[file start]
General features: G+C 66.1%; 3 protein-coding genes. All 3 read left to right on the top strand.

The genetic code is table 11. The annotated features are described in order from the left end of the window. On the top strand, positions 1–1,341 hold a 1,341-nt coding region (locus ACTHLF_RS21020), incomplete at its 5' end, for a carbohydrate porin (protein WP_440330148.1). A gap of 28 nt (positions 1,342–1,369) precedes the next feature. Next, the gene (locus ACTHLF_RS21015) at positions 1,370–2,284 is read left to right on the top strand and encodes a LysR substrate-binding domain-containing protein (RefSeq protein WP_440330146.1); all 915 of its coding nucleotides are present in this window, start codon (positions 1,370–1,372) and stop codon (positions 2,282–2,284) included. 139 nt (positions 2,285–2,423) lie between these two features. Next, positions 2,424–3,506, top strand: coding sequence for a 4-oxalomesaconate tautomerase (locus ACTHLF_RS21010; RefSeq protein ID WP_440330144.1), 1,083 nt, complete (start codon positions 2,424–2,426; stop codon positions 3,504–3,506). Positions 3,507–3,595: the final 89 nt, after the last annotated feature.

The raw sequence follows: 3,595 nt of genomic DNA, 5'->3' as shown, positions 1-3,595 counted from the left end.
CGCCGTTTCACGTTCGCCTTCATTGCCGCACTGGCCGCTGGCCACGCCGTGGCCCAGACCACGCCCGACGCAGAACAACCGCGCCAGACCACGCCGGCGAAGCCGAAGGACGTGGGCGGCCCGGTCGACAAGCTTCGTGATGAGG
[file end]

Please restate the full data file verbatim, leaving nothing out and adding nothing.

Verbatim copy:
General features: G+C 66.1%; 3 protein-coding genes. All 3 read left to right on the top strand.

The genetic code is table 11. The annotated features are described in order from the left end of the window. On the top strand, positions 1–1,341 hold a 1,341-nt coding region (locus ACTHLF_RS21020), incomplete at its 5' end, for a carbohydrate porin (protein WP_440330148.1). A gap of 28 nt (positions 1,342–1,369) precedes the next feature. Next, the gene (locus ACTHLF_RS21015) at positions 1,370–2,284 is read left to right on the top strand and encodes a LysR substrate-binding domain-containing protein (RefSeq protein WP_440330146.1); all 915 of its coding nucleotides are present in this window, start codon (positions 1,370–1,372) and stop codon (positions 2,282–2,284) included. 139 nt (positions 2,285–2,423) lie between these two features. Next, positions 2,424–3,506, top strand: coding sequence for a 4-oxalomesaconate tautomerase (locus ACTHLF_RS21010; RefSeq protein ID WP_440330144.1), 1,083 nt, complete (start codon positions 2,424–2,426; stop codon positions 3,504–3,506). Positions 3,507–3,595: the final 89 nt, after the last annotated feature.

The raw sequence follows: 3,595 nt of genomic DNA, 5'->3' as shown, positions 1-3,595 counted from the left end.
CGCCGTTTCACGTTCGCCTTCATTGCCGCACTGGCCGCTGGCCACGCCGTGGCCCAGACCACGCCCGACGCAGAACAACCGCGCCAGACCACGCCGGCGAAGCCGAAGGACGTGGGCGGCCCGGTCGACAAGCTTCGTGATGAGG